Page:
Sunday, June 21, 2009

78 Years To Life Not Cruel Or Unusual

The Eighth Amendment and its California counterpart have gotten lots of judicial attention lately, although most claims have been unsuccessful. In People v. Haller (here), a sentence of 78 years to life was held not to violate the federal or state constitutions. The defendant was found guilty of a number of felonies involving threats to his ex-wife and her current husband and assault with a deadly weapon on the husband, and also had two prior serious felonies. Given the defendant's age, the sentence amounted to life without possibility of parole. Nevertheless, the court upheld the sentence due to the seriousness of the offenses and the defendant's prior record.

The decision contains language that minimizes the interjurisdictional component of the test for determining whether a California sentence is cruel or unusual: "In any event, the fact that defendant’s current offenses might not qualify for recidivist sentencing in other states does not render the California punishment cruel or unusual. “That California’s punishment scheme is among the most extreme does not compel the conclusion that it is unconstitutionally cruel or unusual. This state constitutional consideration does not require California to march in lockstep with other states in fashioning a penal code. It does not require ‘conforming our Penal Code to the “majority rule” or the least common denominator of penalties nationwide.’ (Martinez, supra, 71 Cal.App.4th at p. 1516; accord, Sullivan, supra, 151 Cal.App.4th at p. 573.)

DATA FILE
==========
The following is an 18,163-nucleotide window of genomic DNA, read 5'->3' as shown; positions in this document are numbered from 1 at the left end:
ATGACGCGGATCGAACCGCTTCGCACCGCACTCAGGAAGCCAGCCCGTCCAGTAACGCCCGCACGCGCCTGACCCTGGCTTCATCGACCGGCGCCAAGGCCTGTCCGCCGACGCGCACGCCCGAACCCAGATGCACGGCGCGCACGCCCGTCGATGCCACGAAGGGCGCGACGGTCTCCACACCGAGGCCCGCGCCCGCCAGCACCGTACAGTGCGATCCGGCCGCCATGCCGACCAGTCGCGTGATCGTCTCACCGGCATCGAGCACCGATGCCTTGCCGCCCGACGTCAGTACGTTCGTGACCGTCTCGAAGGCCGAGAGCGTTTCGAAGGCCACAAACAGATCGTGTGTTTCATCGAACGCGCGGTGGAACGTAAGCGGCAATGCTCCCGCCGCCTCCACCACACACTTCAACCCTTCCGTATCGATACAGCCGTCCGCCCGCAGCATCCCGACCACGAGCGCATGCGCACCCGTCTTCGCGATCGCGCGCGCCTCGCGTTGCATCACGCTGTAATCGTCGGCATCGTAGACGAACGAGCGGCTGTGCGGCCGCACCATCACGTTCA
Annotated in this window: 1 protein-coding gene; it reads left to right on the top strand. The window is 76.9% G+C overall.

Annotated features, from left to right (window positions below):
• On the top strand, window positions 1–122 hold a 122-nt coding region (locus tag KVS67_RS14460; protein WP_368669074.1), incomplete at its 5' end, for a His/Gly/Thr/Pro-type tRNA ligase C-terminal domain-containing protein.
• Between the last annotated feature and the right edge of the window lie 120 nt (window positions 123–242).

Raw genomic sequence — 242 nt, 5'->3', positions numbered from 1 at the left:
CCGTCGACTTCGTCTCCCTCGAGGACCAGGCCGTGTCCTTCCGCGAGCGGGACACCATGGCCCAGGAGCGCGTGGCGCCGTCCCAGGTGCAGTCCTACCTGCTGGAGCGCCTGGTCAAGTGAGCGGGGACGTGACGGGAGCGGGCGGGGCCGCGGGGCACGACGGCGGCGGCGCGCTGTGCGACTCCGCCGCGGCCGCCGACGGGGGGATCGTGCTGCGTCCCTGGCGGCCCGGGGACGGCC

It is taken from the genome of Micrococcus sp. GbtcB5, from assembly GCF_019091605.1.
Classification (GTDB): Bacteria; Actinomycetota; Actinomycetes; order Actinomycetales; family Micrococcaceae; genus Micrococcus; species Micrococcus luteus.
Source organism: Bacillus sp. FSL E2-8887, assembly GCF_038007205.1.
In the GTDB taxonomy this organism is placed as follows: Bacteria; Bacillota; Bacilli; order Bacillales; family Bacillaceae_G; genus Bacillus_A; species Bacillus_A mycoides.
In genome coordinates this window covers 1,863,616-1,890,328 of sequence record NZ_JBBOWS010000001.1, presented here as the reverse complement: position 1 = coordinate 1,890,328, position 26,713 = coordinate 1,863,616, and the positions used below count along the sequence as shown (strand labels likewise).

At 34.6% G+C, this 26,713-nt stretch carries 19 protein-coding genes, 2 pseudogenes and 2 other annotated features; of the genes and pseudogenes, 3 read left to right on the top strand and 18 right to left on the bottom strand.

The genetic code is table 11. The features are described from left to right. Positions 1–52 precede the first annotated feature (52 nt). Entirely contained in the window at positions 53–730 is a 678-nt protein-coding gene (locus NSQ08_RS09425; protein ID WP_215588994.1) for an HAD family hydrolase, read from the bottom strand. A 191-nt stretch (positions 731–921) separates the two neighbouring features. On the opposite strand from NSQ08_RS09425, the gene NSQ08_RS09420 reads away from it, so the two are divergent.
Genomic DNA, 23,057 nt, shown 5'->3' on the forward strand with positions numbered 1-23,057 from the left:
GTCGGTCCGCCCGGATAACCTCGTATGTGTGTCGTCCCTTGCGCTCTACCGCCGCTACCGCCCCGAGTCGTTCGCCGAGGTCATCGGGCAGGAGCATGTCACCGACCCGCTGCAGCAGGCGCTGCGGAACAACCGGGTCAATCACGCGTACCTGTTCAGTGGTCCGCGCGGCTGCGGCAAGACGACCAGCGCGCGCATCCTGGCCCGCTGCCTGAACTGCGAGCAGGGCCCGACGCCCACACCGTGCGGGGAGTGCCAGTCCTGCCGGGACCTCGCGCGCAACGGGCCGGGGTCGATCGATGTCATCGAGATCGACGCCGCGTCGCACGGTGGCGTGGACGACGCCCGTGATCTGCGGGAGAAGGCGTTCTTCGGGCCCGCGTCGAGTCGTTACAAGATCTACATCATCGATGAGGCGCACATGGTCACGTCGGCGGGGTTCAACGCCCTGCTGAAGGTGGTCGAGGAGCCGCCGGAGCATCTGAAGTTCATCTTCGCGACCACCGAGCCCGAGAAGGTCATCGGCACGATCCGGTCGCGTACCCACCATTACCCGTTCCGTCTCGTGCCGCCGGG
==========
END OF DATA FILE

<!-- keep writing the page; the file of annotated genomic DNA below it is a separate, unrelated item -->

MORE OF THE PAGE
Thus, the decision contains little that is new, and continues the erosion of federal or state constitutional limits on California's draconian sentencing laws. Haller is no doubt a dangerous felon, but wouldn't 50 years to life be enough? Do we really want a prison system full of elderly and sick inmates?

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